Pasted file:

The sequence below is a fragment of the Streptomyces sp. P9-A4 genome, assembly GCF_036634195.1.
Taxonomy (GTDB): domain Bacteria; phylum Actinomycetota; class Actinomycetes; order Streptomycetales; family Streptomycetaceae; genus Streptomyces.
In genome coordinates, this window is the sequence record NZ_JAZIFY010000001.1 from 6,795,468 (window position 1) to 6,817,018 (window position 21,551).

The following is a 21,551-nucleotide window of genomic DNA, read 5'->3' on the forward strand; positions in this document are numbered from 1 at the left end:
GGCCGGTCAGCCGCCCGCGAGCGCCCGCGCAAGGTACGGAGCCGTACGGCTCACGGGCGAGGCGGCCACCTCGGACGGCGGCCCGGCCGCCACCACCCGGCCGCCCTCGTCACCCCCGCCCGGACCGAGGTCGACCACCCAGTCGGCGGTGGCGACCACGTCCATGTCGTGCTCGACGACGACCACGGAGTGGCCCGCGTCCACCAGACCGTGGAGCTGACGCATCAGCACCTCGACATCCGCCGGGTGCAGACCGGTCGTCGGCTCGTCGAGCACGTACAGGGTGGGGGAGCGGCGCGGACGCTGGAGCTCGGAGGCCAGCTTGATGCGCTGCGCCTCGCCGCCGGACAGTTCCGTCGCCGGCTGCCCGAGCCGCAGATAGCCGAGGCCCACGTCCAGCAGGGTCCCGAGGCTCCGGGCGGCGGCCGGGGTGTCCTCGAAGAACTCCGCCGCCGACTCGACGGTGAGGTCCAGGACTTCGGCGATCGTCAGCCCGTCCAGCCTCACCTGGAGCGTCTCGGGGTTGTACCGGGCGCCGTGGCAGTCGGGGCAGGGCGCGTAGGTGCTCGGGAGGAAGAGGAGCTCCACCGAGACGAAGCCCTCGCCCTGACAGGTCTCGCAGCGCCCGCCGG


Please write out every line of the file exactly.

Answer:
The sequence below is a fragment of the Streptomyces sp. P9-A4 genome, assembly GCF_036634195.1.
Taxonomy (GTDB): domain Bacteria; phylum Actinomycetota; class Actinomycetes; order Streptomycetales; family Streptomycetaceae; genus Streptomyces.
In genome coordinates, this window is the sequence record NZ_JAZIFY010000001.1 from 6,795,468 (window position 1) to 6,817,018 (window position 21,551).

The following is a 21,551-nucleotide window of genomic DNA, read 5'->3' on the forward strand; positions in this document are numbered from 1 at the left end:
GGCCGGTCAGCCGCCCGCGAGCGCCCGCGCAAGGTACGGAGCCGTACGGCTCACGGGCGAGGCGGCCACCTCGGACGGCGGCCCGGCCGCCACCACCCGGCCGCCCTCGTCACCCCCGCCCGGACCGAGGTCGACCACCCAGTCGGCGGTGGCGACCACGTCCATGTCGTGCTCGACGACGACCACGGAGTGGCCCGCGTCCACCAGACCGTGGAGCTGACGCATCAGCACCTCGACATCCGCCGGGTGCAGACCGGTCGTCGGCTCGTCGAGCACGTACAGGGTGGGGGAGCGGCGCGGACGCTGGAGCTCGGAGGCCAGCTTGATGCGCTGCGCCTCGCCGCCGGACAGTTCCGTCGCCGGCTGCCCGAGCCGCAGATAGCCGAGGCCCACGTCCAGCAGGGTCCCGAGGCTCCGGGCGGCGGCCGGGGTGTCCTCGAAGAACTCCGCCGCCGACTCGACGGTGAGGTCCAGGACTTCGGCGATCGTCAGCCCGTCCAGCCTCACCTGGAGCGTCTCGGGGTTGTACCGGGCGCCGTGGCAGTCGGGGCAGGGCGCGTAGGTGCTCGGGAGGAAGAGGAGCTCCACCGAGACGAAGCCCTCGCCCTGACAGGTCTCGCAGCGCCCGCCGG